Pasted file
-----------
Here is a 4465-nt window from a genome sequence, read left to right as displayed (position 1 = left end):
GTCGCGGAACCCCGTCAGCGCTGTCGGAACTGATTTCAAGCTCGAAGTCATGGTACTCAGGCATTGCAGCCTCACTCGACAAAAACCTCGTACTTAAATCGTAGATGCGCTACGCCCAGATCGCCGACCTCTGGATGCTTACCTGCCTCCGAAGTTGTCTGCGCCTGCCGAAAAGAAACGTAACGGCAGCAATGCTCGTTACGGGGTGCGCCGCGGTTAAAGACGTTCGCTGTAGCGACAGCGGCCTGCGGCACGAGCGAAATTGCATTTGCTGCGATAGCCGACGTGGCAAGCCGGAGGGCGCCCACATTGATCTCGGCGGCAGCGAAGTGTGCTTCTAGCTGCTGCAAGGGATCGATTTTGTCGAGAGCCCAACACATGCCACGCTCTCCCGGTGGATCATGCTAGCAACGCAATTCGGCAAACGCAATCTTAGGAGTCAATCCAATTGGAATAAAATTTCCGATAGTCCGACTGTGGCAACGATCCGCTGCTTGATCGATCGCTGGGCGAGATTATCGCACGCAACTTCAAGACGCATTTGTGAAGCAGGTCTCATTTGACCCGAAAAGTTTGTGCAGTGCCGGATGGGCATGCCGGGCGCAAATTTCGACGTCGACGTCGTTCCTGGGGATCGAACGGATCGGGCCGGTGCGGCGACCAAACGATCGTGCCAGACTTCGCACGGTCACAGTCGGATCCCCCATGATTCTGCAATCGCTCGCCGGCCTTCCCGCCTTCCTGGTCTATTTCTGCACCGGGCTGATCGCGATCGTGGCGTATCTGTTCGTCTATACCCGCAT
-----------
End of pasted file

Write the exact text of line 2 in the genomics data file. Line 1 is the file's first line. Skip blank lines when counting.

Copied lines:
GTCGCGGAACCCCGTCAGCGCTGTCGGAACTGATTTCAAGCTCGAAGTCATGGTACTCAGGCATTGCAGCCTCACTCGACAAAAACCTCGTACTTAAATCGTAGATGCGCTACGCCCAGATCGCCGACCTCTGGATGCTTACCTGCCTCCGAAGTTGTCTGCGCCTGCCGAAAAGAAACGTAACGGCAGCAATGCTCGTTACGGGGTGCGCCGCGGTTAAAGACGTTCGCTGTAGCGACAGCGGCCTGCGGCACGAGCGAAATTGCATTTGCTGCGATAGCCGACGTGGCAAGCCGGAGGGCGCCCACATTGATCTCGGCGGCAGCGAAGTGTGCTTCTAGCTGCTGCAAGGGATCGATTTTGTCGAGAGCCCAACACATGCCACGCTCTCCCGGTGGATCATGCTAGCAACGCAATTCGGCAAACGCAATCTTAGGAGTCAATCCAATTGGAATAAAATTTCCGATAGTCCGACTGTGGCAACGATCCGCTGCTTGATCGATCGCTGGGCGAGATTATCGCACGCAACTTCAAGACGCATTTGTGAAGCAGGTCTCATTTGACCCGAAAAGTTTGTGCAGTGCCGGATGGGCATGCCGGGCGCAAATTTCGACGTCGACGTCGTTCCTGGGGATCGAACGGATCGGGCCGGTGCGGCGACCAAACGATCGTGCCAGACTTCGCACGGTCACAGTCGGATCCCCCATGATTCTGCAATCGCTCGCCGGCCTTCCCGCCTTCCTGGTCTATTTCTGCACCGGGCTGATCGCGATCGTGGCGTATCTGTTCGTCTATACCCGCAT